How H7N2, last seen in 2006 in poultry-market birds in the city and elsewhere, found its way into a cat in 2016 remains an epidemiological mystery.

In mid-November, at the flagship city shelter in East Harlem, a cat named Mimi fell ill with a respiratory infection that turned into fatal pneumonia. Robin Brennen, the veterinary director of Animal Care Centers of NYC, which operates the shelters, ordered tests from a lab. The result came back: a canine influenza virus, H3N2.

That did not make sense to Dr. Brennen. H3N2 spreads quickly in dogs, and none of the dogs at the shelter had it. “I thought that was bizarre,” she said, “and that was when I called in Dr. Newbury.” Sandra Newbury is the director of the shelter medicine program at the University of Wisconsin, which works with shelter systems all over the country. She ordered further tests.

Barbara Kirch, a veterinarian from North Carolina who is helping at the quarantine center, examines a flu patient named Genie. CreditAlex Wroblewski for The New York Times

At the same time, the flu was spreading quickly and had made its way to the shelters in Brooklyn and on Staten Island. But Animal Care Centers of NYC felt obliged to keep taking in stray and unwanted cats. “We’re an open-admission shelter,” Dr. Brennen said. “Our responsibilities to our city contract still exist.”

Gradually, though, Animal Care Centers was able to slow the influx to a trickle. Some cats bound for the shelter were farmed out to private rescue groups, while others were housed in mobile adoption vans. Some cat owners looking to surrender their pets were even persuaded to keep them.

On Dec. 12, the virology group at the Wisconsin Veterinary Diagnostic Laboratory identified the virus as H7N2.

By then every cat at the shelter was presumed to have been exposed to the virus, which can live on some surfaces for days. The only way to break the cycle of infection, Dr. Brennen said, was to find a place to store 500 sick and exposed cats, and decontaminate the shelters.

She contacted the A.S.P.C.A., which organizes animal-crisis response centers all over the country. The organization found the warehouse, shipped in supplies and personnel and moved the cats out to Queens. Dogs and rabbits at the same shelters were not infected and were allowed to stay.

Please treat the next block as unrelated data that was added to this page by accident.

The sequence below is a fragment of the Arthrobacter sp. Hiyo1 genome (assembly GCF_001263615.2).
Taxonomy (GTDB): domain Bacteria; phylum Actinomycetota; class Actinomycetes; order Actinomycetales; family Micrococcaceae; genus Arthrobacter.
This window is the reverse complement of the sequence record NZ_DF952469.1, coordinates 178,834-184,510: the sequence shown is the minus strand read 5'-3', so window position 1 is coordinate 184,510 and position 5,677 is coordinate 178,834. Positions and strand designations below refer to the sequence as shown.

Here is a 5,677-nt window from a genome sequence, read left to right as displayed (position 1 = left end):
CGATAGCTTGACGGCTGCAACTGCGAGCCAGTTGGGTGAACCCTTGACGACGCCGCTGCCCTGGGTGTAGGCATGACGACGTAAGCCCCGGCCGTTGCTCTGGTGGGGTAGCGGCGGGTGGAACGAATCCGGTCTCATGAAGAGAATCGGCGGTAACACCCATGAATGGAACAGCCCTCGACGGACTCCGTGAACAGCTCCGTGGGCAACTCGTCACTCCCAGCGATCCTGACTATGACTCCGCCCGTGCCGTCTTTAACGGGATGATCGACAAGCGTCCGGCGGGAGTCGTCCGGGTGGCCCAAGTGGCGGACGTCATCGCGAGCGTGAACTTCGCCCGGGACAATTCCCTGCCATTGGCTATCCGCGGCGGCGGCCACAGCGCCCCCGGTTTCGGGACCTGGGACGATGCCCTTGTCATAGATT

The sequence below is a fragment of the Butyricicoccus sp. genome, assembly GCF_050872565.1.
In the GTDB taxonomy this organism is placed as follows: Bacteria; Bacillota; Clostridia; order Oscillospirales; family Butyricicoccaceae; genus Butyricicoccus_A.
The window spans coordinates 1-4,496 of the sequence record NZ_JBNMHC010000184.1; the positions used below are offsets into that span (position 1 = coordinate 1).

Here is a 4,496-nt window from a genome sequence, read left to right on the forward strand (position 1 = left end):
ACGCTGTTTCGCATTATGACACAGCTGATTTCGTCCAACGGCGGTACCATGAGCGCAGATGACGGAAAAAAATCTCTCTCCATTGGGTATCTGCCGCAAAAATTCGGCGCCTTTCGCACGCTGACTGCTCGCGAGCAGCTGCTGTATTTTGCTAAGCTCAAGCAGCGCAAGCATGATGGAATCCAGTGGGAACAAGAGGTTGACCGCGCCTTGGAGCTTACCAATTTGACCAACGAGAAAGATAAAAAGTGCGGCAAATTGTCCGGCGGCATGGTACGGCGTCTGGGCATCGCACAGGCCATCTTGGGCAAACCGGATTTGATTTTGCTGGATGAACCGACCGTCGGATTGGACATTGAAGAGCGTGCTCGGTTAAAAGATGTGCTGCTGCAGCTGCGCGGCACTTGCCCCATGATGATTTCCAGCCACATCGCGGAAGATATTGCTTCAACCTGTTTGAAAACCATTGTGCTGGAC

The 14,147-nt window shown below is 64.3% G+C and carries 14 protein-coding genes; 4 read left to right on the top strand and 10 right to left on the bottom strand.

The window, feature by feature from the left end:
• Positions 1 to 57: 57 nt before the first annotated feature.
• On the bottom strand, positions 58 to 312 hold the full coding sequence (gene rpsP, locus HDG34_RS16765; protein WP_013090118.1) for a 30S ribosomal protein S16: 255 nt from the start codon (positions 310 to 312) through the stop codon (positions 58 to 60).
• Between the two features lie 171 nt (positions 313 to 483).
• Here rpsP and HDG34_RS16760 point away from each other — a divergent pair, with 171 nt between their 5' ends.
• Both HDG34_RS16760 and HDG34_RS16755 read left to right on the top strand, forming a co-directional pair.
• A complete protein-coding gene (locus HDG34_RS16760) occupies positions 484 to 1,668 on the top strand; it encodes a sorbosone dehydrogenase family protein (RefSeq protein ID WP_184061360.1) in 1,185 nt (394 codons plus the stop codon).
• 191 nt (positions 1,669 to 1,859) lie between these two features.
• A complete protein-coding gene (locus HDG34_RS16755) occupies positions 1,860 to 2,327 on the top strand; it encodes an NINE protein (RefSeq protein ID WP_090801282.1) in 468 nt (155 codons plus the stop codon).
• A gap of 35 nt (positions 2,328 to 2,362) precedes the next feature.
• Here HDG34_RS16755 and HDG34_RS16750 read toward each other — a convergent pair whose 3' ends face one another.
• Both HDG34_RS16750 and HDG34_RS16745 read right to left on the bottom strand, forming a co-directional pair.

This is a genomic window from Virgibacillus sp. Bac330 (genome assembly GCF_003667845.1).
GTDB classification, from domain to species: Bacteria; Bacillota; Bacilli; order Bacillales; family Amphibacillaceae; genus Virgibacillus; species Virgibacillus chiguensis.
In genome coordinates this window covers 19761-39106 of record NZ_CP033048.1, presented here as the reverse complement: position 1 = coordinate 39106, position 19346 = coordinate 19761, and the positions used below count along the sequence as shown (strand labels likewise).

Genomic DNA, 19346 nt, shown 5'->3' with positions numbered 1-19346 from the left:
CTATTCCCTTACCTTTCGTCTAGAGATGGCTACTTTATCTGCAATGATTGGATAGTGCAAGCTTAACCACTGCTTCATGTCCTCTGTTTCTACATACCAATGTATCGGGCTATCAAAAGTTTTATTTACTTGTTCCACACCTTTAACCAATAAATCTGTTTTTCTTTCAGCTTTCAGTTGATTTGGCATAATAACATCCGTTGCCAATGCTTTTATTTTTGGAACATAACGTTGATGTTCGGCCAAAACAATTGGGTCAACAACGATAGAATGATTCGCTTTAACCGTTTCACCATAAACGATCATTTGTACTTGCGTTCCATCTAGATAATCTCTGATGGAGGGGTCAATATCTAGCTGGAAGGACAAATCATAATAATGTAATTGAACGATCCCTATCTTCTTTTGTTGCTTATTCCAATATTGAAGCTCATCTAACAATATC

The virus, which is contagious for up to three weeks, is gradually ebbing at the quarantine center. “What we expect to see over the next week or two is a rolling wave of everybody starting to go negative,” Dr. Newbury said. Soon, cats will start being released to shelters and adopters.

A corner of the second floor is devoted to critical-care cases. One of them is a 5-month-old calico named Freya. For days she sat hunched, unmoving.


“I called it the toaster position,” said Mary Lummis, a visiting veterinarian from North Carolina. On Monday, she said, one of Freya’s caregivers got her to eat some food. “She’s turned a corner and we’re like, ‘Yippee!’”

The Wisconsin researchers, in the meantime, have discovered something else: Mimi was not the earliest H7N2 case. A gray-striped kitten named Alfred had been brought to a shelter in the Bronx in late October, gotten sick shortly after being adopted, and died on Nov. 12.

“Alfred is Patient Zero,” Dr. Brennen said.

No one has been able to figure out where Alfred might have picked up H7N2.

“That’s to me the scary part,” Dr. Brennen said. “Weird.”

Correction: January 15, 2017 

A cover article this weekend about shelter cats in New York City infected with H7N2, also known as the bird flu virus, misstates the surname of a volunteer working at a temporary quarantine center. She is Kristi Heytota, not Heytoya.

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A rare strain of bird flu recently surfaced in sick cats in New York.

Tests have confirmed that 386 cats housed in New York City's Animal Care Centers (ACC) were infected with the H7N2 strain of the influenza virus, The New York Times reported. One veterinarian who had prolonged exposure to the infected cats tested positive and recovered. At least two cats at the shelter died after being infected, one had the virus before it was admitted to an ACC shelter, the Times said.

"Anytime influenza does unusual things, scientists get interested," said Sandra Newbury, director of the Shelter Medicine Program at the University of Wisconsin-Madison, who assisted in identifying the virus strain that was infecting the ACC cats and managing their care. "This is the first time this virus has been detected and transmitted among cats." [6 Flu Vaccine Myths]